Fine Gael and Labour completely at odds over how to fund higher education into the future - ConlonPosted on 11/01/11 by Margaret Conlon
The publication of Ireland's first ever National Strategy for Higher Education by the Government, more commonly known as the Hunt Report, has today highlighted the complete lack of education policy from the Labour Party and also the gaping differences between Fine Gael and Labour on how to fund higher education.
The Labour Party cites education as one of its core policy areas, but yet it has very little to say on it. Labour has yet to produce any substantive education policy document or offer any solutions to the funding problems facing the higher education sector, particularly in relation to increasing demand for college places. Last year, Labour’s Ruairi Quinn accused Ireland’s higher education strategy of “lying in tatters” due to rising student numbers yet he continued to rule out the reintroduction of third level fees.
The demand for college places increased by 9% last year and today’s Hunt report states that we need the capacity of our higher education system needs to double over the next twenty years. If we continue to ignore the current funding problem in the manner of the Labour party, then we will be left with a higher education system unable to cope with the demand for places and risk compromising quality standards. We need to introduce a sustainable and affordable funding model that ensures as many people as possible benefit from a world class education system.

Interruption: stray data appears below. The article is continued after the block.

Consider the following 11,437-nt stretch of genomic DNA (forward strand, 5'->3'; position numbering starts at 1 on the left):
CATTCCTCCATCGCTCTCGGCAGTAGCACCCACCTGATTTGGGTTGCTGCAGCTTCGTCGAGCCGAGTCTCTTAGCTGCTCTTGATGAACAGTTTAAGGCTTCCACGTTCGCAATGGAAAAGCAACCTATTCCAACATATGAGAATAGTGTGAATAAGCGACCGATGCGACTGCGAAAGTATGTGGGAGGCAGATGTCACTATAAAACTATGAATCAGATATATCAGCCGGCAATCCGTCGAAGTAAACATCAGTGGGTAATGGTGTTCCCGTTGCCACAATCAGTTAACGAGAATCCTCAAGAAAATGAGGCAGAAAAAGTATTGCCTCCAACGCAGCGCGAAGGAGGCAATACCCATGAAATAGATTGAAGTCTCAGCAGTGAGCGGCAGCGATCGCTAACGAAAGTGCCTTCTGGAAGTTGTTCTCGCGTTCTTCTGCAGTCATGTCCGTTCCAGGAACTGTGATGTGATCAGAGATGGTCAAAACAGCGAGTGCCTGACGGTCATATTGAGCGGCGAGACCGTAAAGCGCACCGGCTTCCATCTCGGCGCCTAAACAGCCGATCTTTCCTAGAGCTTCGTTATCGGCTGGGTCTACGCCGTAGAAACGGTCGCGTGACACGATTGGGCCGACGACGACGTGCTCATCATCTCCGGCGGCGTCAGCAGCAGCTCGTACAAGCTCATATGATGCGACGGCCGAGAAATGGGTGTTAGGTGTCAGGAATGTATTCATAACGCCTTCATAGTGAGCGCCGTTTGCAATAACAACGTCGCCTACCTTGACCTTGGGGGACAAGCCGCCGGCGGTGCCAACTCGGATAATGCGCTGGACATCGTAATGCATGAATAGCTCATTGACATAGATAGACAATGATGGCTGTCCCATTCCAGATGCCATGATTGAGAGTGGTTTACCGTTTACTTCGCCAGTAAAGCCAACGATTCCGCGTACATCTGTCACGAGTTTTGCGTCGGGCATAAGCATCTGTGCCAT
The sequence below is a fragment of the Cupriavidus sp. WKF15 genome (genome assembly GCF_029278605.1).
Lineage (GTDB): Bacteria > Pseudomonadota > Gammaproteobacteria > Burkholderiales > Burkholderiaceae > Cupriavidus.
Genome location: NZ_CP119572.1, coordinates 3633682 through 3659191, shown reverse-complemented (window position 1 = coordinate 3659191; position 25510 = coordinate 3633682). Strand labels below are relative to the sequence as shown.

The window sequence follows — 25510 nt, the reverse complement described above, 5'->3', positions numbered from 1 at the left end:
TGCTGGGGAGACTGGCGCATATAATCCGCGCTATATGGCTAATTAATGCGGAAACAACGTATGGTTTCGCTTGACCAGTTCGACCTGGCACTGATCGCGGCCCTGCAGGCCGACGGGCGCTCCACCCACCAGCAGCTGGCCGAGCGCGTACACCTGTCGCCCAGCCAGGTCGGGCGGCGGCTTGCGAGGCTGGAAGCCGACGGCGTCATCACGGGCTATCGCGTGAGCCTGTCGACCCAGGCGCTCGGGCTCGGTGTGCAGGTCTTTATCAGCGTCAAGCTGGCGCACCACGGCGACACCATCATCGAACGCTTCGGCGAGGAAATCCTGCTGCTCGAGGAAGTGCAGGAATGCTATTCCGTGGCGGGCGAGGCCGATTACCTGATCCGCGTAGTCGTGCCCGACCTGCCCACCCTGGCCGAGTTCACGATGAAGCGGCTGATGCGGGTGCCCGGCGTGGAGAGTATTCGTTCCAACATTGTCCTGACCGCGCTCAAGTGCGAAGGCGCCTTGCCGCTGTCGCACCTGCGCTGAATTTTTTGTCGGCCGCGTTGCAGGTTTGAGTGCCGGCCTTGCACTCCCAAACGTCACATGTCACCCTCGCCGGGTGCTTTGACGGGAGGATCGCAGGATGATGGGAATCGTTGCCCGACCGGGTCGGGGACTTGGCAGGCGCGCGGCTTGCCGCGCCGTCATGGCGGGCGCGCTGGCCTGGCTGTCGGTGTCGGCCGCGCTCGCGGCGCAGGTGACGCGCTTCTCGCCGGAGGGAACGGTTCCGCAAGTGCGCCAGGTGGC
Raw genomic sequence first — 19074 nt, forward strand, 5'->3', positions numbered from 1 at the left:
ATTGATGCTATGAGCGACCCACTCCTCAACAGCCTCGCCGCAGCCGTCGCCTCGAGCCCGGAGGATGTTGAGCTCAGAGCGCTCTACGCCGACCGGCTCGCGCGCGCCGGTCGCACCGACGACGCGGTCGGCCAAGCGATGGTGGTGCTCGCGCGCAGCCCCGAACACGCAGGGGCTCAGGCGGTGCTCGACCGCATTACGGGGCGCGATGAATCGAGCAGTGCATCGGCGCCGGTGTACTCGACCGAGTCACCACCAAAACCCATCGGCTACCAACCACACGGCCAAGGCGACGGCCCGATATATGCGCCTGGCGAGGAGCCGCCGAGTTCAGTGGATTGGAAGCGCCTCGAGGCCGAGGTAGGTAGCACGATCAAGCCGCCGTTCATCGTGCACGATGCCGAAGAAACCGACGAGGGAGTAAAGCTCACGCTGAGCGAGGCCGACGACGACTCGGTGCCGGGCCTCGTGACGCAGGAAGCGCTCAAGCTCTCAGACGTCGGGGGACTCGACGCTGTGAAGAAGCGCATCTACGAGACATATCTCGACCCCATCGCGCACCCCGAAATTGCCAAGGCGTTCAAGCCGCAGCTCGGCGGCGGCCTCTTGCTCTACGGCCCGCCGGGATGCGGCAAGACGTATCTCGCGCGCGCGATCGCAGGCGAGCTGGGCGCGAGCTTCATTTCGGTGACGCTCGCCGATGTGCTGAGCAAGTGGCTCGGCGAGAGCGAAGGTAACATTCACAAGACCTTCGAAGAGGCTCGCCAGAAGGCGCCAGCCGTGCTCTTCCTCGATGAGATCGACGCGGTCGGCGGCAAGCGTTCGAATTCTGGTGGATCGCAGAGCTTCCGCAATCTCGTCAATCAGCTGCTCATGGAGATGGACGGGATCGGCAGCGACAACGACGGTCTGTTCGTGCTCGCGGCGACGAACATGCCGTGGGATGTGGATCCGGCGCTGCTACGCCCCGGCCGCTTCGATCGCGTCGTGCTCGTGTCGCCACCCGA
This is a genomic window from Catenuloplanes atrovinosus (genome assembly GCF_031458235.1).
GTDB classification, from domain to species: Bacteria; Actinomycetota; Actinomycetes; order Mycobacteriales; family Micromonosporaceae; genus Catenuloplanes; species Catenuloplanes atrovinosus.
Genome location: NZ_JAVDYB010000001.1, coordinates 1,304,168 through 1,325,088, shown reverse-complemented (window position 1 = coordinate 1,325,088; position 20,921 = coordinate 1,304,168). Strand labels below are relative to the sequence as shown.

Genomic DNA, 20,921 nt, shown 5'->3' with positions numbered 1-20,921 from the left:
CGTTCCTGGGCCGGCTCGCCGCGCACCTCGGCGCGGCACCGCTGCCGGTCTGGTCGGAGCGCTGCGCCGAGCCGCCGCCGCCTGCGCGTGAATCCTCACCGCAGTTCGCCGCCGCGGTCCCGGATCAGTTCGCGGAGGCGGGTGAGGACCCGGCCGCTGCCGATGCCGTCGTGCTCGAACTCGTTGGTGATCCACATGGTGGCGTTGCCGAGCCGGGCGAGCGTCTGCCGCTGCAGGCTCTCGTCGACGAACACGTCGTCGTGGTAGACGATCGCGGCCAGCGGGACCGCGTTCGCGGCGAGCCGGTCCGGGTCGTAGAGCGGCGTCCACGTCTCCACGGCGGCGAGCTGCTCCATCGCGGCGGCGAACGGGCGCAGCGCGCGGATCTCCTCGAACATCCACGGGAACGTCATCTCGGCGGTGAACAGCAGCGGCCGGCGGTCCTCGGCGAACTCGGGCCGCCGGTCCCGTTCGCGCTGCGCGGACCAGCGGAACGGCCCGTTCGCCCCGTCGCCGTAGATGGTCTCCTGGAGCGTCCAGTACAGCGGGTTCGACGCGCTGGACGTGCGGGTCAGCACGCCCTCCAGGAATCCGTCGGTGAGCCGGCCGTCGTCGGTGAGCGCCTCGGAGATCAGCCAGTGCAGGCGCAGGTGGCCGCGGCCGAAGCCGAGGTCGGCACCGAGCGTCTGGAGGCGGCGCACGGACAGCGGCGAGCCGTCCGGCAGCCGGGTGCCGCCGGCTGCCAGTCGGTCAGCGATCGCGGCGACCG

It is difficult to see how a Labour/Fine Gael government could reach agreement on this matter. Their current policies in this area are diametrically opposed. Fine Gael has proposed the introduction of a graduate tax that would heap substantial debt on graduates the moment they enter the tax system no matter what their level of earnings. We all know it often takes years before students begin earning a decent income. Yet FG proposes that students will begin paying back up to €17,000 in debt irrespective of their level of income. This proposal goes much further than the recommendation of the Hunt Report. The Hunt Report recommendation is much more equitable and affordable and will ensure that greater numbers of students from lower socio economic backgrounds can afford to attend college.